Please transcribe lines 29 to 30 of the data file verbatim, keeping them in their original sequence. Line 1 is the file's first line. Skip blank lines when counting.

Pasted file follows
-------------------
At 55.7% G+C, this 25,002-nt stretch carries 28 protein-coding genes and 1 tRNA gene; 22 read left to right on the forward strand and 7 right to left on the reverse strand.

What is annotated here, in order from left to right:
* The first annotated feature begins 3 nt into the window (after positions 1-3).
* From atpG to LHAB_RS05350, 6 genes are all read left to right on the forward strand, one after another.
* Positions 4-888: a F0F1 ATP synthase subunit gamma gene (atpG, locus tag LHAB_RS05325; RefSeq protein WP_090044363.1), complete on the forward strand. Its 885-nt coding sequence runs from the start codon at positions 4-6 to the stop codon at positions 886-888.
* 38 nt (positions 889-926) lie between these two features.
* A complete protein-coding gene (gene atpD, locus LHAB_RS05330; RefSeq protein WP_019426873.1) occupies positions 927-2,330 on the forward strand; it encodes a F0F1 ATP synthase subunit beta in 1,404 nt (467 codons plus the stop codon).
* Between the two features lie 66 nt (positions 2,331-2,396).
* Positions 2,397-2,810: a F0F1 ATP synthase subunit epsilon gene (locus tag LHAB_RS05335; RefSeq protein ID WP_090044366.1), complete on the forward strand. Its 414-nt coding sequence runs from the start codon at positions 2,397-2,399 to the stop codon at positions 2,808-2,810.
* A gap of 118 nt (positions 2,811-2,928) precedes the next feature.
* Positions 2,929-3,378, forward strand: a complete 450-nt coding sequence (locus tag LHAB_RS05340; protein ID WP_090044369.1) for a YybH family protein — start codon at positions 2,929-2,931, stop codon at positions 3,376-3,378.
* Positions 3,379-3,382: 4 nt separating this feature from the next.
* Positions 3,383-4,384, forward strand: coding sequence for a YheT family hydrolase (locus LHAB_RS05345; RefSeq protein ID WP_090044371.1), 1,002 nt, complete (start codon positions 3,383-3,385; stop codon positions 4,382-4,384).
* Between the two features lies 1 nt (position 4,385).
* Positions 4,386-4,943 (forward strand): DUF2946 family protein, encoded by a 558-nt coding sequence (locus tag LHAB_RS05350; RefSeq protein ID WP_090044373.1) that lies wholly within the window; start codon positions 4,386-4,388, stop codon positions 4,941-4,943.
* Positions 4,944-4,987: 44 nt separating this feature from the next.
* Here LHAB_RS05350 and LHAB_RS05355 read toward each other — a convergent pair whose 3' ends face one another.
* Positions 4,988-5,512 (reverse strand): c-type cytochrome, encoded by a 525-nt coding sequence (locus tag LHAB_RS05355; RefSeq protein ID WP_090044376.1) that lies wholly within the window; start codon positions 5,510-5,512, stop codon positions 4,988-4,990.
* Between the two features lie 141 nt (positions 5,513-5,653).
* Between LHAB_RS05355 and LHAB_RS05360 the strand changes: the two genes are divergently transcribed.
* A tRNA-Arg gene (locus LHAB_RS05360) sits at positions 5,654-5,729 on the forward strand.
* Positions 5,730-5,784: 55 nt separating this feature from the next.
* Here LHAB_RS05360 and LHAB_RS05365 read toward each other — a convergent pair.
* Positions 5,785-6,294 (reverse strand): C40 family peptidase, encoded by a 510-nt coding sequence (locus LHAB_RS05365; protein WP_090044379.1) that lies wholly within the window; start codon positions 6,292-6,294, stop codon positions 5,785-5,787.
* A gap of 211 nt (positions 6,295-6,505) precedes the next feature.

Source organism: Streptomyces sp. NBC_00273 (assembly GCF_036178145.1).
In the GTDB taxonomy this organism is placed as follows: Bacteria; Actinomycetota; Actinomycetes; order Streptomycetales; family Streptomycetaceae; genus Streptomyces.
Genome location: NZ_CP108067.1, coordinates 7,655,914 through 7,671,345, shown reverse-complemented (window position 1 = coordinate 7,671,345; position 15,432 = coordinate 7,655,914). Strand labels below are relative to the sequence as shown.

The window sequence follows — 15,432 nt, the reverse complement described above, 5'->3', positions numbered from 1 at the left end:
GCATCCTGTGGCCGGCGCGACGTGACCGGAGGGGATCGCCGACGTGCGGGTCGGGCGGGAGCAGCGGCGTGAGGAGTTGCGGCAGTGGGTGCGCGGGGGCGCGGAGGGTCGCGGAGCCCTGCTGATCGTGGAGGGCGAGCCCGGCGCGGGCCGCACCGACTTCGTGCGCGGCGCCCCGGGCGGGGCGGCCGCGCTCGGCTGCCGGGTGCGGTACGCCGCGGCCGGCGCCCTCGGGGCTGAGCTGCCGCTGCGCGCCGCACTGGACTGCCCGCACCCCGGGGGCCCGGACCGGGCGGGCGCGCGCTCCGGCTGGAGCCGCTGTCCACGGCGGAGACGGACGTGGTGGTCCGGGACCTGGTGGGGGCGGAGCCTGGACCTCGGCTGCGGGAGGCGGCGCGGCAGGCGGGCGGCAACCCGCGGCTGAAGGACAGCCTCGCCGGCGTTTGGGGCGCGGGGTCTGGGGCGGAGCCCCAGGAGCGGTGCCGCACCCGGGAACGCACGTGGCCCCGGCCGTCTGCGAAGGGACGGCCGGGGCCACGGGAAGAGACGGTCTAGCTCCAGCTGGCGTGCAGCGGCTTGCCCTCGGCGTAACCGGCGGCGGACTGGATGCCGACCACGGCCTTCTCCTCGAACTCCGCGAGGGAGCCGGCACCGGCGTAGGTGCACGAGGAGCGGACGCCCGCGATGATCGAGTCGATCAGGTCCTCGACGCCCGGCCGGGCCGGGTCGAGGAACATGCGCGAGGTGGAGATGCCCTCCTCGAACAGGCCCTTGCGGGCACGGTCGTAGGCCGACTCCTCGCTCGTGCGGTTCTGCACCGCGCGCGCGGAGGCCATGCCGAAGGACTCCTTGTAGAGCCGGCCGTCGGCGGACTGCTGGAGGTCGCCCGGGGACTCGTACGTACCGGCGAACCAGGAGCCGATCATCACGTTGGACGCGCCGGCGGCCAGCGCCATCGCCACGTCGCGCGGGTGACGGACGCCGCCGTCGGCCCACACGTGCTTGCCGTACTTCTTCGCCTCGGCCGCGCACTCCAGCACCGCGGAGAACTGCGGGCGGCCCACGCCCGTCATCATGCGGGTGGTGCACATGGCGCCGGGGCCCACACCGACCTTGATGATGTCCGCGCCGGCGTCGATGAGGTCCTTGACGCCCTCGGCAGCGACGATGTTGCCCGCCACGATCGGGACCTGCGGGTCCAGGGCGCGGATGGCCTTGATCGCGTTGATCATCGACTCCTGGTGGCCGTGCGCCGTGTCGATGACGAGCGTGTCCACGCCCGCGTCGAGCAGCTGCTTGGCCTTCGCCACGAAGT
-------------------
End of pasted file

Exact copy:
The window sequence follows — 15,432 nt, the reverse complement described above, 5'->3', positions numbered from 1 at the left end:
GCATCCTGTGGCCGGCGCGACGTGACCGGAGGGGATCGCCGACGTGCGGGTCGGGCGGGAGCAGCGGCGTGAGGAGTTGCGGCAGTGGGTGCGCGGGGGCGCGGAGGGTCGCGGAGCCCTGCTGATCGTGGAGGGCGAGCCCGGCGCGGGCCGCACCGACTTCGTGCGCGGCGCCCCGGGCGGGGCGGCCGCGCTCGGCTGCCGGGTGCGGTACGCCGCGGCCGGCGCCCTCGGGGCTGAGCTGCCGCTGCGCGCCGCACTGGACTGCCCGCACCCCGGGGGCCCGGACCGGGCGGGCGCGCGCTCCGGCTGGAGCCGCTGTCCACGGCGGAGACGGACGTGGTGGTCCGGGACCTGGTGGGGGCGGAGCCTGGACCTCGGCTGCGGGAGGCGGCGCGGCAGGCGGGCGGCAACCCGCGGCTGAAGGACAGCCTCGCCGGCGTTTGGGGCGCGGGGTCTGGGGCGGAGCCCCAGGAGCGGTGCCGCACCCGGGAACGCACGTGGCCCCGGCCGTCTGCGAAGGGACGGCCGGGGCCACGGGAAGAGACGGTCTAGCTCCAGCTGGCGTGCAGCGGCTTGCCCTCGGCGTAACCGGCGGCGGACTGGATGCCGACCACGGCCTTCTCCTCGAACTCCGCGAGGGAGCCGGCACCGGCGTAGGTGCACGAGGAGCGGACGCCCGCGATGATCGAGTCGATCAGGTCCTCGACGCCCGGCCGGGCCGGGTCGAGGAACATGCGCGAGGTGGAGATGCCCTCCTCGAACAGGCCCTTGCGGGCACGGTCGTAGGCCGACTCCTCGCTCGTGCGGTTCTGCACCGCGCGCGCGGAGGCCATGCCGAAGGACTCCTTGTAGAGCCGGCCGTCGGCGGACTGCTGGAGGTCGCCCGGGGACTCGTACGTACCGGCGAACCAGGAGCCGATCATCACGTTGGACGCGCCGGCGGCCAGCGCCATCGCCACGTCGCGCGGGTGACGGACGCCGCCGTCGGCCCACACGTGCTTGCCGTACTTCTTCGCCTCGGCCGCGCACTCCAGCACCGCGGAGAACTGCGGGCGGCCCACGCCCGTCATCATGCGGGTGGTGCACATGGCGCCGGGGCCCACACCGACCTTGATGATGTCCGCGCCGGCGTCGATGAGGTCCTTGACGCCCTCGGCAGCGACGATGTTGCCCGCCACGATCGGGACCTGCGGGTCCAGGGCGCGGATGGCCTTGATCGCGTTGATCATCGACTCCTGGTGGCCGTGCGCCGTGTCGATGACGAGCGTGTCCACGCCCGCGTCGAGCAGCTGCTTGGCCTTCGCCACGAAGT